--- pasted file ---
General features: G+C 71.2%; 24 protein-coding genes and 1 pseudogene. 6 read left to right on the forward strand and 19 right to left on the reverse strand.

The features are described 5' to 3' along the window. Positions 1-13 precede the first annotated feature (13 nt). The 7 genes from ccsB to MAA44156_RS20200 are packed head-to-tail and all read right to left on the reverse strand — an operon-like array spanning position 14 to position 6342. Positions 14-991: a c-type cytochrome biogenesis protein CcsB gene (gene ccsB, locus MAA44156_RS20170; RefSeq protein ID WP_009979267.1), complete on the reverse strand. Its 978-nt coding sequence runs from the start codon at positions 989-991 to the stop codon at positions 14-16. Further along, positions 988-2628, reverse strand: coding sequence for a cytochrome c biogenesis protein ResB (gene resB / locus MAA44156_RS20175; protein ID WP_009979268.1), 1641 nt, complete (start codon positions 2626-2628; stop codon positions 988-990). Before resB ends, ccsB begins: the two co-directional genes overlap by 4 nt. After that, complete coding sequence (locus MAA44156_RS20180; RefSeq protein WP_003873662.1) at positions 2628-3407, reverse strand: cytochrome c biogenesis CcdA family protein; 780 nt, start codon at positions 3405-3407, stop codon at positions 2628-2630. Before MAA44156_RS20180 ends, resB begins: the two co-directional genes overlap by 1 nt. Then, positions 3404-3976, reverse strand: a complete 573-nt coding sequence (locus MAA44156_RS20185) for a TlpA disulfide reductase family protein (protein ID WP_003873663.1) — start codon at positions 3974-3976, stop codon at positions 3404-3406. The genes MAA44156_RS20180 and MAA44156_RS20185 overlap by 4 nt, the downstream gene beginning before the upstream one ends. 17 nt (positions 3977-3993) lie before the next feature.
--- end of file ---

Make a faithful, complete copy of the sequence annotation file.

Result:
General features: G+C 71.2%; 24 protein-coding genes and 1 pseudogene. 6 read left to right on the forward strand and 19 right to left on the reverse strand.

The features are described 5' to 3' along the window. Positions 1-13 precede the first annotated feature (13 nt). The 7 genes from ccsB to MAA44156_RS20200 are packed head-to-tail and all read right to left on the reverse strand — an operon-like array spanning position 14 to position 6342. Positions 14-991: a c-type cytochrome biogenesis protein CcsB gene (gene ccsB, locus MAA44156_RS20170; RefSeq protein ID WP_009979267.1), complete on the reverse strand. Its 978-nt coding sequence runs from the start codon at positions 989-991 to the stop codon at positions 14-16. Further along, positions 988-2628, reverse strand: coding sequence for a cytochrome c biogenesis protein ResB (gene resB / locus MAA44156_RS20175; protein ID WP_009979268.1), 1641 nt, complete (start codon positions 2626-2628; stop codon positions 988-990). Before resB ends, ccsB begins: the two co-directional genes overlap by 4 nt. After that, complete coding sequence (locus MAA44156_RS20180; RefSeq protein WP_003873662.1) at positions 2628-3407, reverse strand: cytochrome c biogenesis CcdA family protein; 780 nt, start codon at positions 3405-3407, stop codon at positions 2628-2630. Before MAA44156_RS20180 ends, resB begins: the two co-directional genes overlap by 1 nt. Then, positions 3404-3976, reverse strand: a complete 573-nt coding sequence (locus MAA44156_RS20185) for a TlpA disulfide reductase family protein (protein ID WP_003873663.1) — start codon at positions 3974-3976, stop codon at positions 3404-3406. The genes MAA44156_RS20180 and MAA44156_RS20185 overlap by 4 nt, the downstream gene beginning before the upstream one ends. 17 nt (positions 3977-3993) lie before the next feature.